A mother leaves her young son to take a movie role and pays a huge price for her ambition. 3,044 words. Illustration by John Mann.
During Grace’s divorce hearing five years ago, her husband Ted described her as follows: "If Grace was late for an interview at the studios and our son George, who she loves more than anything in the world, had a heart attack, she’d wait till she got back from the interview to call 911."
As fate would have it, the judge had also been married to an actress when he was young. Ted got full custody. Things changed. A truck lost control and hit Ted’s car, broadside, at a stop sign. It took five hours for the jaws of life to pry him loose and he was confined to an assisted living facility ever since.
As a result, George moved in with Grace full time.
Since his upcoming birthday, his sixth, was their first together, Grace was determined to make it the best ever, assuring Ted he had nothing to worry about and she cared more about their son than any interview. She bought George a shiny red-and-white Schwinn, the same one Pee-wee Herman had in Pee-wee’s Big Adventure, on sale in the Bloomingdale’s Christmas catalogue. Since George had never ridden a two wheeler before, Grace led him outside to a secure area, stood behind the bike and held onto the seat while he tried to pedal. White-faced with fear, the boy wobbled and fell but, after countless failed attempts, broke free. Picking up speed till he was little more than a blur, his smile increased proportionately to the realization of his achievement.
Eventually, he doubled back to where his mother was standing. Only Grace wasn’t smiling. She was inspecting her right hand, the one that held the bike, punctured by the metal spring that attached the seat to its frame. Having severed a small artery below the skin, she saw her blood spurt everywhere.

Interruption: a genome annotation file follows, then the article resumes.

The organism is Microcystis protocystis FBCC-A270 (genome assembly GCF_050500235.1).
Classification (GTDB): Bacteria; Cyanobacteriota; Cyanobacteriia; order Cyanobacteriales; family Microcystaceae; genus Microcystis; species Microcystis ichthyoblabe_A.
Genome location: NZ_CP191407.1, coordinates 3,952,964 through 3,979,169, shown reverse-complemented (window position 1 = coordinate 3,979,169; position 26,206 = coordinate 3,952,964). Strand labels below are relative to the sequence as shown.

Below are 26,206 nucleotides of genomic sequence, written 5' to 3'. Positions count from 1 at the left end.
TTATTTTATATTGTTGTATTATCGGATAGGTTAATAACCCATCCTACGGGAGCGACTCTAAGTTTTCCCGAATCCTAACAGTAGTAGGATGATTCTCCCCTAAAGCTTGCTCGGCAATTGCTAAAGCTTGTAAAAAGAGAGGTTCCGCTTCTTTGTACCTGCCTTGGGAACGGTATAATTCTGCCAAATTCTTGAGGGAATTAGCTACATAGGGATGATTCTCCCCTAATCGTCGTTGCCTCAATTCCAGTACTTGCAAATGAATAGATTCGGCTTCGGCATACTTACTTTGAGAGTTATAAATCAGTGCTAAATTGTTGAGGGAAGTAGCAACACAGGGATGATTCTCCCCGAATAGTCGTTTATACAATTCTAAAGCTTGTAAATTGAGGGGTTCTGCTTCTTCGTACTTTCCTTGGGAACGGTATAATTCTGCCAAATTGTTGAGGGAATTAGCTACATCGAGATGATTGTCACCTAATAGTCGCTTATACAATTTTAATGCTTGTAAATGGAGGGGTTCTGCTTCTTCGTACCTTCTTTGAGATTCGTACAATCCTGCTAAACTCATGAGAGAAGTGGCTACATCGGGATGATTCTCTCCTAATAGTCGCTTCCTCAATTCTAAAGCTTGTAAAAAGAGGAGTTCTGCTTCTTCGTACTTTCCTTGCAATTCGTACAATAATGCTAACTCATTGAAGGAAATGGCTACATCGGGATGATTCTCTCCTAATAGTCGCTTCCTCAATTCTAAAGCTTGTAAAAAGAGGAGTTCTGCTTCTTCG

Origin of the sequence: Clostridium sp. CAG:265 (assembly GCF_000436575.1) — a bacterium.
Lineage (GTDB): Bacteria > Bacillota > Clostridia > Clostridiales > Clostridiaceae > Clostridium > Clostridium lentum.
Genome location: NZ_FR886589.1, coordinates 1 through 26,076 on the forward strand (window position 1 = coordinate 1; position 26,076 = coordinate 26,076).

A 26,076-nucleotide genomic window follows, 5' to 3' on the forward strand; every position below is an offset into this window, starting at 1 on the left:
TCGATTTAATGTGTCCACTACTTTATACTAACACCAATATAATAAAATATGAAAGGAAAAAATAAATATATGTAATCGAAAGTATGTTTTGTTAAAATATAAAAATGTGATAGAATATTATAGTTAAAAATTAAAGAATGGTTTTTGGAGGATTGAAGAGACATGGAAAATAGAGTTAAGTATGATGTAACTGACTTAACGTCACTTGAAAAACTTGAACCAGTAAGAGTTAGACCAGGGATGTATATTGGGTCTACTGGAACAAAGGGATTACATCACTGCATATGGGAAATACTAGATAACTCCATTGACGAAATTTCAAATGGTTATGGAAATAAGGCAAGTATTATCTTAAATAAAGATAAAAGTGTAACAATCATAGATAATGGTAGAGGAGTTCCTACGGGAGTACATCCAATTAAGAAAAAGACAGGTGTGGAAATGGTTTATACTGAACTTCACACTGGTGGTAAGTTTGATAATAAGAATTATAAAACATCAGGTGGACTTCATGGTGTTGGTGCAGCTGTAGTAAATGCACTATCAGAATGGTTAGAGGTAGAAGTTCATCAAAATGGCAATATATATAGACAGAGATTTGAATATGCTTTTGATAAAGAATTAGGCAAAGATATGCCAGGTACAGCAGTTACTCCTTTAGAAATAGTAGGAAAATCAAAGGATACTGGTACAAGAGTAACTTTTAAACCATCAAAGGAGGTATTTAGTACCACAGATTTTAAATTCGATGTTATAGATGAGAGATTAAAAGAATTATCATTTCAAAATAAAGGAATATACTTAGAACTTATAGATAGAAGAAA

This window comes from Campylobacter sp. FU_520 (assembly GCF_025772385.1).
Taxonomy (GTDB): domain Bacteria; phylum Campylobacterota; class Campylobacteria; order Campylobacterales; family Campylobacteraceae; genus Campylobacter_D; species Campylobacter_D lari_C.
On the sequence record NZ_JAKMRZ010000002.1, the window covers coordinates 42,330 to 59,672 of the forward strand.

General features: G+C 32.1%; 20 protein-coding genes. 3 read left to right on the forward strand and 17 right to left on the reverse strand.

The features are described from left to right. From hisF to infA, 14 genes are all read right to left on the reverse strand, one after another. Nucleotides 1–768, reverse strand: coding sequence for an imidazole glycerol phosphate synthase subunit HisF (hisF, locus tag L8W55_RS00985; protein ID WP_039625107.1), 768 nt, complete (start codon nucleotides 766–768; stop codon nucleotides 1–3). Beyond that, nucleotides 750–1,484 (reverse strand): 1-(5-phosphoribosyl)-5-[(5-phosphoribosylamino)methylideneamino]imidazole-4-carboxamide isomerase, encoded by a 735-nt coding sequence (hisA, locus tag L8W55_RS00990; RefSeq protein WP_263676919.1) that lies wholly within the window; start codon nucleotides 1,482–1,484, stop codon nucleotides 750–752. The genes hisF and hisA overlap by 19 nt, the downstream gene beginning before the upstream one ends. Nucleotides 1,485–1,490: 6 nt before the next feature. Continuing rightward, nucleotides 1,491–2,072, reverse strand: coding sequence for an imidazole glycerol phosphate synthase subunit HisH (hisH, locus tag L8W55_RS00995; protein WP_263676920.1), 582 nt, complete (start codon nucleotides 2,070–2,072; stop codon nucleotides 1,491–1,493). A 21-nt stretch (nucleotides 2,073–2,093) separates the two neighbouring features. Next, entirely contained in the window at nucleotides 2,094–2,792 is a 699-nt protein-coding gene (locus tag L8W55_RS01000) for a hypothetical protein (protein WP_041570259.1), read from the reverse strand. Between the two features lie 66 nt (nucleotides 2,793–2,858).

Since she had an audition that afternoon for the Lee Marvin part in the all-female remake of The Dirty Dozen, Grace stayed calm. She stopped the bleeding. She cleaned the wound. She disinfected and bandaged it. In her haste to make her appointment, however, she overlooked the most important precaution.
A tetanus shot.
One week later, her jaw muscles began to stiffen. After three weeks, she developed painful body spasms. During the fifth week, she had severe breathing problems. At the end of the seventh week, she ran such a high fever that she had to be submerged in ice — hidden from studio executives and producers after she got the part instead of Julia Roberts. Not till three months later did doctors discover bacteria embedded deeply into her hand tissue and was traced to soil at a factory in Karachi where the bicycle seat had been manufactured.
The second Sunday of the fourth month, three weeks before Grace started shooting, she watched a news special about an East Indian guru who’d moved to Colorado and lived in a cave. People throughout the world, from all walks of life, came to see him with mental and physical ailments.
Their enthusiasm was justified. If the holy man laid hands on you, healing energy from his body was transferred to yours, curing you instantly. They had documentation. They had photographs. They had testimonial videos showing before and after transformations. They even had a catchy slogan: "Life is a great novel and those who fail to seek enlightenment read only one page. "
If legend was to be believed, the guru could also materialize objects from his fingertips. This included food, wine and a 1971 Camaro SS350, voted one of the ten best cars of that year by Road & Track magazine, which he drove across India on a pilgrimage before climbing the Himalayas.
Grace didn’t believe these claims for a second. It was all new age bullshit as far as she was concerned. On the other hand, she whole-heartedly believed her doctors had abandoned all hope for her recovery and didn’t give a flying fuck about The Dirty Dozen.
It took Grace two weeks to wangle an appointment with the guru’s representatives. In spite of her frailty, they insisted she come to his Colorado cave alone, her odyssey considered part of the healing process. Nevertheless, Grace paid one of her production assistants to guide her through the Rockies, a trek that took the better part of a day. When she arrived, the holy man’s disciples were so upset she ignored their instructions, they confiscated Graces iPhone, iPad and Kindle, and required her to spend an extra six hours preparing for her interview.